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Artificial Eye System Helps Blind See

September 28 2009 | by

An experiment is helping the blind see images they’ve never seen before. The three-year research project involves surgically implanted electrodes, a camera worn on the bridge of the nose and a video processor, according to the New York Times.

Scientists involved in the project, the artificial retina, say they have plans to develop the technology to allow people to read, write and recognize faces. There are currently close to 40 participants in the project, which includes patients from the U.S., Mexico and Europe.

Advances in technology, genetics, brain science and biology are making a goal that long seemed out of reach — restoring sight — more feasible. More than 3.3 million Americans 40 and over, or about one in 28, are blind or have vision so poor that even with glasses, medicine or surgery, everyday tasks are difficult, according to the National Eye Institute, a federal agency. That number is expected to double in the next 30 years.

The approaches to curing blindness include gene therapy, which has produced improved vision in people who are blind from one rare congenital disease. Stem cell research is considered promising, although far from producing results, and other studies involve a light-responding protein and retinal transplants.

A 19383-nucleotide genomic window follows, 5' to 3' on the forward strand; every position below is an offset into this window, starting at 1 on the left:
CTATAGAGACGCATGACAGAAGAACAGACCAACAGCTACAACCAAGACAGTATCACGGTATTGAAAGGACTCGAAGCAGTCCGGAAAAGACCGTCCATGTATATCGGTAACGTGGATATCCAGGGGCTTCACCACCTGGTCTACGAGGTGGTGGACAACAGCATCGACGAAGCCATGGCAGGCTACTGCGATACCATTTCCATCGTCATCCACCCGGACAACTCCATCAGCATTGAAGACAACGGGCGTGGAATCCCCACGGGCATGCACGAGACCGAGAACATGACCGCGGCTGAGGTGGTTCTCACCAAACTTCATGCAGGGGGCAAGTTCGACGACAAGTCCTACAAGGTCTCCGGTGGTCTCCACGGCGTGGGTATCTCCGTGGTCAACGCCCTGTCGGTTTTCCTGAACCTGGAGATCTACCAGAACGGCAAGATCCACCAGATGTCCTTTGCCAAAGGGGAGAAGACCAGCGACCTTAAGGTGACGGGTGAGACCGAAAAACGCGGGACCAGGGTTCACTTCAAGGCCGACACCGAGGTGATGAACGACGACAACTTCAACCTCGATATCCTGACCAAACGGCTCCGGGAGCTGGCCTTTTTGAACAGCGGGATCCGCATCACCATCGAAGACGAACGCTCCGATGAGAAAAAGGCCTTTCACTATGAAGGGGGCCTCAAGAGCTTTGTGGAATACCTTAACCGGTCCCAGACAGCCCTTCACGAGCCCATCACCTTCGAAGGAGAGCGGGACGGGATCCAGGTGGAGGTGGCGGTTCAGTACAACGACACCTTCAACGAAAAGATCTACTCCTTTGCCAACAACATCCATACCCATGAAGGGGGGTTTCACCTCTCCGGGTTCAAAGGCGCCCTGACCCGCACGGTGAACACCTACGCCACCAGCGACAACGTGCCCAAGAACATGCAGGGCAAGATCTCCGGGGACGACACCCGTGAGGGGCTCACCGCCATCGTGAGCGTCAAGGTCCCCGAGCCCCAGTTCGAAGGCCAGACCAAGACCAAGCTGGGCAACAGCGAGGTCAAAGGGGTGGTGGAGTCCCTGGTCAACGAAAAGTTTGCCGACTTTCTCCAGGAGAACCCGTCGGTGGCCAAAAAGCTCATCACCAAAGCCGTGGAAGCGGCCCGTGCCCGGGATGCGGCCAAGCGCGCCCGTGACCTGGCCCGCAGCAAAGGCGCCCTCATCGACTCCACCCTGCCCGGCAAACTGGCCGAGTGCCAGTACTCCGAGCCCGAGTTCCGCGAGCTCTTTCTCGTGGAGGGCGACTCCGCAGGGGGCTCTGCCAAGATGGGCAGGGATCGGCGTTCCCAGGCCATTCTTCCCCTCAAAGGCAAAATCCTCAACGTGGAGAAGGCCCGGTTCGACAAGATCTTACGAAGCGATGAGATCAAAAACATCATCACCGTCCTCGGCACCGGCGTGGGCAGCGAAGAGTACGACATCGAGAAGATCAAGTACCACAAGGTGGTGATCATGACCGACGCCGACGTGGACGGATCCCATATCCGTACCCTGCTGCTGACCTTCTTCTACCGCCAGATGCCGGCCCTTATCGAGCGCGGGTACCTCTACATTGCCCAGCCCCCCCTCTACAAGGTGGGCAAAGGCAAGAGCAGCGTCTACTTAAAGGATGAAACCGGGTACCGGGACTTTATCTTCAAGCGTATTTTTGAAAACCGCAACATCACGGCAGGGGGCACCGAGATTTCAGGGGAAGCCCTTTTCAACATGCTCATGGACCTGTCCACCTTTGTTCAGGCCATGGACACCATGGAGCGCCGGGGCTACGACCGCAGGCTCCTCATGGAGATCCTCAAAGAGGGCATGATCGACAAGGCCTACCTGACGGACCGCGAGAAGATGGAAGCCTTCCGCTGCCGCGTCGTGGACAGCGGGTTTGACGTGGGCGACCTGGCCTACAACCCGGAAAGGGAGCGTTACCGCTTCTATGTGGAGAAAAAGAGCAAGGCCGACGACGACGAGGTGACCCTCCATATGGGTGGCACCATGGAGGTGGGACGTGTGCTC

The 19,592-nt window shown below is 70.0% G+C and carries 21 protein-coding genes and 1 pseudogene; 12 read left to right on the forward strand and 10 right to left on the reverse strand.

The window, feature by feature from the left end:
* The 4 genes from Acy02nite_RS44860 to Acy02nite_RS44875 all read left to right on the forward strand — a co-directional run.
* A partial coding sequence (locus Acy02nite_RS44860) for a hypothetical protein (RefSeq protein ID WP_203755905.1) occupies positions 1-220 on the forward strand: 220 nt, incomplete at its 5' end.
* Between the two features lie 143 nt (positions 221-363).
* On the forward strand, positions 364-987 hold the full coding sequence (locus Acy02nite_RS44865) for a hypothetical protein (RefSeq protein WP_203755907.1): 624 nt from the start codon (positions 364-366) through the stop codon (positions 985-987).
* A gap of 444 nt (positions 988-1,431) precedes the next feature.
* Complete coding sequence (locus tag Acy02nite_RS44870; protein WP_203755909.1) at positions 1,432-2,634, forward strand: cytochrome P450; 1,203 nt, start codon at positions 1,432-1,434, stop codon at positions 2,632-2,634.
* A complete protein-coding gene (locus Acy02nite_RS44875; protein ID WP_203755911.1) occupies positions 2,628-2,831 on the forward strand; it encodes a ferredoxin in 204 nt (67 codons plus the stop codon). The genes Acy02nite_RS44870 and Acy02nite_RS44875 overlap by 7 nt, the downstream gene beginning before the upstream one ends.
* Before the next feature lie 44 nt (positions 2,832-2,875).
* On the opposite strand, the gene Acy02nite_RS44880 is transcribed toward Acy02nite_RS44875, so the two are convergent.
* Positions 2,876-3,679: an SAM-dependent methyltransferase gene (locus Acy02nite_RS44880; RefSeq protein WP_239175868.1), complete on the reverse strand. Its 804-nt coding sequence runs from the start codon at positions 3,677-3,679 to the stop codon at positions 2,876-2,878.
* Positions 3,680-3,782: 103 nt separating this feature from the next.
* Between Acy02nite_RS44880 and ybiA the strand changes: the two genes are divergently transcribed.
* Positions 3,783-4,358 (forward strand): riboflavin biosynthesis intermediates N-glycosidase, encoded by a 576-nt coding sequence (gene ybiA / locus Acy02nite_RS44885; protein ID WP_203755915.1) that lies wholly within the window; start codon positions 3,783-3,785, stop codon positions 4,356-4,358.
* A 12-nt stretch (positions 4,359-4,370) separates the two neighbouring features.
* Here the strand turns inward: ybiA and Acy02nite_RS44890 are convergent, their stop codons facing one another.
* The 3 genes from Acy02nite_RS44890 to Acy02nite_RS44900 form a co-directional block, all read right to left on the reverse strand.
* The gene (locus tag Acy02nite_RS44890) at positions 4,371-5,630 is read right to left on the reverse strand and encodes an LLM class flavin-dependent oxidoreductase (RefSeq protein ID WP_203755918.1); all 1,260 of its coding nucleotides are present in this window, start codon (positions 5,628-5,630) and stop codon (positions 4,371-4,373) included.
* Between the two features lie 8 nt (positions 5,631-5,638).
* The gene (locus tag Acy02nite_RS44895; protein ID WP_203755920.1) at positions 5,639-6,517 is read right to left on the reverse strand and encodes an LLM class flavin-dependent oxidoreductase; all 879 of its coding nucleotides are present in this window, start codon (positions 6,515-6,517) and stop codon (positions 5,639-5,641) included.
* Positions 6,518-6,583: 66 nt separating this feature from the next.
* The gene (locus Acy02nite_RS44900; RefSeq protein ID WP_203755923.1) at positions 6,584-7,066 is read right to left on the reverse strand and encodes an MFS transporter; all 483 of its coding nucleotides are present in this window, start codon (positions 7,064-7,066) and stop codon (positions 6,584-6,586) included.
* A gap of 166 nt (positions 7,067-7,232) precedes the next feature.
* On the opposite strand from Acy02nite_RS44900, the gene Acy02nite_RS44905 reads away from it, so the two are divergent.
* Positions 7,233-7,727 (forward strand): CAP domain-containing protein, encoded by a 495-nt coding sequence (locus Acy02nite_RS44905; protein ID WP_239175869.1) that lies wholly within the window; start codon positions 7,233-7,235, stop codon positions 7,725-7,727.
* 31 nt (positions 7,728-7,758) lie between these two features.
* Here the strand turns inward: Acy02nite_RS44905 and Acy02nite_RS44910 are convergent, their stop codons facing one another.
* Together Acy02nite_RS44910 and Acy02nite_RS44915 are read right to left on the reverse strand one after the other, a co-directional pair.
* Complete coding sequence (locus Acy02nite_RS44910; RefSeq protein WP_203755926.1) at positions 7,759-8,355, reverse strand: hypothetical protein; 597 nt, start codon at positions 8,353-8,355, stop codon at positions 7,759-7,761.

Other techniques focus on delaying blindness, including one involving a capsule implanted in the eye to release proteins that slow the decay of light-responding cells. And with BrainPort, a camera worn by a blind person captures images and transmits signals to electrodes slipped onto the tongue, causing tingling sensations that a person can learn to decipher as the location and movement of objects.

With the artificial retina, a sheet of electrodes is implanted in the eye. The person wears glasses with a tiny camera, which captures images that the belt-pack video processor translates into patterns of light and dark. The video processor directs each electrode to transmit signals representing an object’s contours, brightness and contrast, which pulse along optic neurons into the brain.

Second Sight, which produces the device, is seeking federal approval to market the 60-electrode version, which could cost up to $100,000 and might be coverd by insurance. Also planned are 200- and 1,000-electrode versions; the higher number might provide enough resolution for reading.

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